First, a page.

On May 14th, 1943 eighteen type 1 land attack bombers (G4M1) of 751 Kokutai (Air Group) took off from Kavieng, New Ireland to attack Allied shipping and installations on New Guinea’s north coast. The bombers met their escort, thirty-two Zero fighters (A6M3) of 251 Kokutai from Rabaul, en route to the target.
Alerted by radar early warning and guided by radar control, three fighter squadrons of the 49th Fighter Group scrambled from airfields near Dobodura. Sixteen P-40Ks (7th FS), sixteen P-40Es (8th FS), and thirteen P-38Fs and Gs (9th FS) rose to meet the incoming Japanese formation.
The bombers hit targets at Oro Bay despite anti-aircraft fire and interception from the first Kittyhawks . A large fuel-laden barge was destroyed along with its cargo, the wharf was hit, a bitumen dump destroyed, and casualties included at least three killed and twelve wounded.
Air combat took place over the New Guinea coast and far out over the Huon Gulf. Five medium bombers were lost and others were damaged including two with personnel casualties. No Zeros were lost. Though Japanese Army aircraft were active over New Guinea on this date they were in action farther west and none was lost in this action. The 49th Fighter Group lost a P-38 with its pilot and a P-40K, which crash-landed in a damaged condition and was determined to be a complete loss. Five Japanese bombers and two American fighters were the total loss for the mission.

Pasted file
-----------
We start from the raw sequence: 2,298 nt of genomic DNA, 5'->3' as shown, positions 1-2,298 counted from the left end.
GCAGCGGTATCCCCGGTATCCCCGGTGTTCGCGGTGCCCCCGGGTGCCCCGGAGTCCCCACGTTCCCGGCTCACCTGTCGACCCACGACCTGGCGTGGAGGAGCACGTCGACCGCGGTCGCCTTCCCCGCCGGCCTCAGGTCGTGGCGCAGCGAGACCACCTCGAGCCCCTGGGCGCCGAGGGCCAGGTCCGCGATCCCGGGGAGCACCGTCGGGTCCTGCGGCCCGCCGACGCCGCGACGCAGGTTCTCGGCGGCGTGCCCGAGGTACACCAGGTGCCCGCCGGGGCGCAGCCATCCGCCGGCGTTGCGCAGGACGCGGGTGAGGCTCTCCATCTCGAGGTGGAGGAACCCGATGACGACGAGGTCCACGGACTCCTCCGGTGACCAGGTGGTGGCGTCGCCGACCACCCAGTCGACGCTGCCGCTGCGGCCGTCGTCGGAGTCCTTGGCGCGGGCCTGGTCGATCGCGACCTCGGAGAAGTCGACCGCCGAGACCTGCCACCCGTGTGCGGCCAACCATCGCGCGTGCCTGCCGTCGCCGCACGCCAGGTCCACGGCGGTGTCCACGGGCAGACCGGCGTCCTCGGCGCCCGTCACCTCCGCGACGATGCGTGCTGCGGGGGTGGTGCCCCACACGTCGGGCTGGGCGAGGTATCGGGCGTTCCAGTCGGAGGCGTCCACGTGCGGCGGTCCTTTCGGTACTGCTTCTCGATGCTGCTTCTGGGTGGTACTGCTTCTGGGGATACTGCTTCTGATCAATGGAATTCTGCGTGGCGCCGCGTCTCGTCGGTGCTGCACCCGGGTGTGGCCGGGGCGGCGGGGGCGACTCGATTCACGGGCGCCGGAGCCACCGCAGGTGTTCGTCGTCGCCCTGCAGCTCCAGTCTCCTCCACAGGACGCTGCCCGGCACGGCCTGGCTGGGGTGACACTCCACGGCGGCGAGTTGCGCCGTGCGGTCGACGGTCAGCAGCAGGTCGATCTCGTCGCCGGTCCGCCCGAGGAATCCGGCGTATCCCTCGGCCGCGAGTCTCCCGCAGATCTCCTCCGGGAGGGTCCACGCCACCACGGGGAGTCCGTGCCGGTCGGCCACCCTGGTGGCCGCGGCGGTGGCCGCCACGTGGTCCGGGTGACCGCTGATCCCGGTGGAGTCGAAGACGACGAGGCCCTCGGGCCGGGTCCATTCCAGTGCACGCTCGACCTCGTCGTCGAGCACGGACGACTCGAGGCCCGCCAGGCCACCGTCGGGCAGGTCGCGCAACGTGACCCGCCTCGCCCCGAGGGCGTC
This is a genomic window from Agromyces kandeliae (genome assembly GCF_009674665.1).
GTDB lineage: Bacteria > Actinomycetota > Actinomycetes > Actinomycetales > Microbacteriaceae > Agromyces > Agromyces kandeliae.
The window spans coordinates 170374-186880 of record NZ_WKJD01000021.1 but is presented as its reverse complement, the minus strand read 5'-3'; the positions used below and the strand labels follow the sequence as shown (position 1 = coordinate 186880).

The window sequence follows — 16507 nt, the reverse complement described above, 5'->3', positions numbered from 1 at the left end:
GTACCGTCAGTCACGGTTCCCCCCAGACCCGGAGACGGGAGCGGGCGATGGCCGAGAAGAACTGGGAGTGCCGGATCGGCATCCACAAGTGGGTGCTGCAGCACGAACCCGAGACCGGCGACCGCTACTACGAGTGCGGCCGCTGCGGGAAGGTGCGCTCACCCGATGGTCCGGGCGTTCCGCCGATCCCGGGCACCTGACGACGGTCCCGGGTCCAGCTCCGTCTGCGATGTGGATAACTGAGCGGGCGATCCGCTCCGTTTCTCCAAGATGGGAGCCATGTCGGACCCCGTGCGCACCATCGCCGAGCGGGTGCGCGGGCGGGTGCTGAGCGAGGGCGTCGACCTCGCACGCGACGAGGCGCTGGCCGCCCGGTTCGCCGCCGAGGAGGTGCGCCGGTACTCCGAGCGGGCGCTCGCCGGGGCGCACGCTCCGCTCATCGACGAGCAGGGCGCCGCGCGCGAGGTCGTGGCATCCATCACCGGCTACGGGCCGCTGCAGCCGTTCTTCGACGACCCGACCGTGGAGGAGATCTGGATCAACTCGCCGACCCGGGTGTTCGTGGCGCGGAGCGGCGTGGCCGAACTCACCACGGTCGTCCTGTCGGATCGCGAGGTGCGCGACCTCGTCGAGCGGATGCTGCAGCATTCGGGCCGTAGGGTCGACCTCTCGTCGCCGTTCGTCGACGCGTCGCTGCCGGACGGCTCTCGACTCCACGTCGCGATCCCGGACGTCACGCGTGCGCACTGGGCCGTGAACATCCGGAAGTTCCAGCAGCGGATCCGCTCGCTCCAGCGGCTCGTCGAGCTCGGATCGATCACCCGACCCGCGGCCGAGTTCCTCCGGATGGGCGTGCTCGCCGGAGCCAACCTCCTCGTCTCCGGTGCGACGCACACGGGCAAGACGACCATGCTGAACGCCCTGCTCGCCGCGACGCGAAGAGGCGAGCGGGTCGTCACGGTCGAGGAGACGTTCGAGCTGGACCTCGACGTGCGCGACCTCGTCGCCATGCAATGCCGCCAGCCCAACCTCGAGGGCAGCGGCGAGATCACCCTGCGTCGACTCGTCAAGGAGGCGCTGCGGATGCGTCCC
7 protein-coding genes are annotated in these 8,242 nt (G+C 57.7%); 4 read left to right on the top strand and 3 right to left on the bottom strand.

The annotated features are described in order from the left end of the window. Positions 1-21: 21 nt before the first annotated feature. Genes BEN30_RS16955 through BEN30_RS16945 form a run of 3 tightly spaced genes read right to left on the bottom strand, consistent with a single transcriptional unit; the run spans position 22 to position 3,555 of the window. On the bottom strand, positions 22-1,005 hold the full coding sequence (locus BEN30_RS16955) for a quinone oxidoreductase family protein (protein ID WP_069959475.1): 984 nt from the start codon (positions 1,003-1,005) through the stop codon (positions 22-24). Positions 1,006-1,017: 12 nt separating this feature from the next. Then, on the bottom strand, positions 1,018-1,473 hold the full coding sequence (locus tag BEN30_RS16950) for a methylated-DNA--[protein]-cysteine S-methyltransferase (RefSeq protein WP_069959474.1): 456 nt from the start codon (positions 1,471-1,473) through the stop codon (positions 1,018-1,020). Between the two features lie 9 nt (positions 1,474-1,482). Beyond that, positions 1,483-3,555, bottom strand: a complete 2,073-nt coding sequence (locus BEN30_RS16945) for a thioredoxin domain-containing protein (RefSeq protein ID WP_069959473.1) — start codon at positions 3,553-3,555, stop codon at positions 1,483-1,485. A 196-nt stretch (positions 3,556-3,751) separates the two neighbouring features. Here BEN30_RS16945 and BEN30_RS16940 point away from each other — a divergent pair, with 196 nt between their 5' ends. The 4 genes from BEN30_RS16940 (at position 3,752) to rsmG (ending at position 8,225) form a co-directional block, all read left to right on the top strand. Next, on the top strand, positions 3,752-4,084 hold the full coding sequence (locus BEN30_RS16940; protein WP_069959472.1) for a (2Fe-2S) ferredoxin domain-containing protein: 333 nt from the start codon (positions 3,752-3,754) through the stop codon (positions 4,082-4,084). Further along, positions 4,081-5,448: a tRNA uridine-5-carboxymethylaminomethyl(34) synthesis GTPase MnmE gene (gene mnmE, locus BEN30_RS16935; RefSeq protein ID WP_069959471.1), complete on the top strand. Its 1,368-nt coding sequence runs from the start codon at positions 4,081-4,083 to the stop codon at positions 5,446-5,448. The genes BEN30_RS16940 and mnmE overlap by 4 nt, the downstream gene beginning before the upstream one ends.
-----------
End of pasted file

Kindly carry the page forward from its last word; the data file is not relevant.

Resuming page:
As against five Japanese bombers lost, American pilots received credit for eleven bombers and nine fighters destroyed. Others were claimed probably destroyed and damaged. The Japanese fighters claimed thirteen destroyed (including five uncertain). The bombers apparently claimed two additional fighters destroyed.
Petty Officer Masao Yoshihara was the pilot of one of the Japanese bombers on this mission. Shot down but later rescued by the Japanese Army his story was recorded in an Army intelligence report. This story may have historical value (as well as being interesting) as it sheds light on the ability of the type 1 bomber to accept damage and may offer some perspective on American fighter pilots’ claims for bombers that were not destroyed as well as multiple claims for the same aircraft.
The content of the report, while that of the crew, appears to be predominately that of pilot Yoshihara despite his use of the third person in one instance. I have rearranged the sequence of some part of the report and made some editorial comments which are noted in brackets [--]. Here is Yoshihara’s story.
“We left the base at 0610 hrs on 14 May with 18 bombers and at RABAUL were joined by 36 fighters (escorts) and flew directly to ORO Bay. Reached there at 0910 hrs.
“One 10,000 ton enemy transport, apparently fully loaded, was sighted in the bay. Gunfire on the ground was well organized. Approximately 20,000 meter [12 ½ miles] to the front and at an altitude of about 5000m [16,400 ft] about 50 enemy fighters came out to intercept. Presume they were from BUNA airfield [the Dobodura airfield complex was not far from Buna].
“Sunk one transport ship; pier demolished in several places. Warehouse on hill near the fill was left burning fiercely. [the official Japanese report claims the fuel barge as a 7,000-ton transport; the warehouse would appear to be the bitumen dump]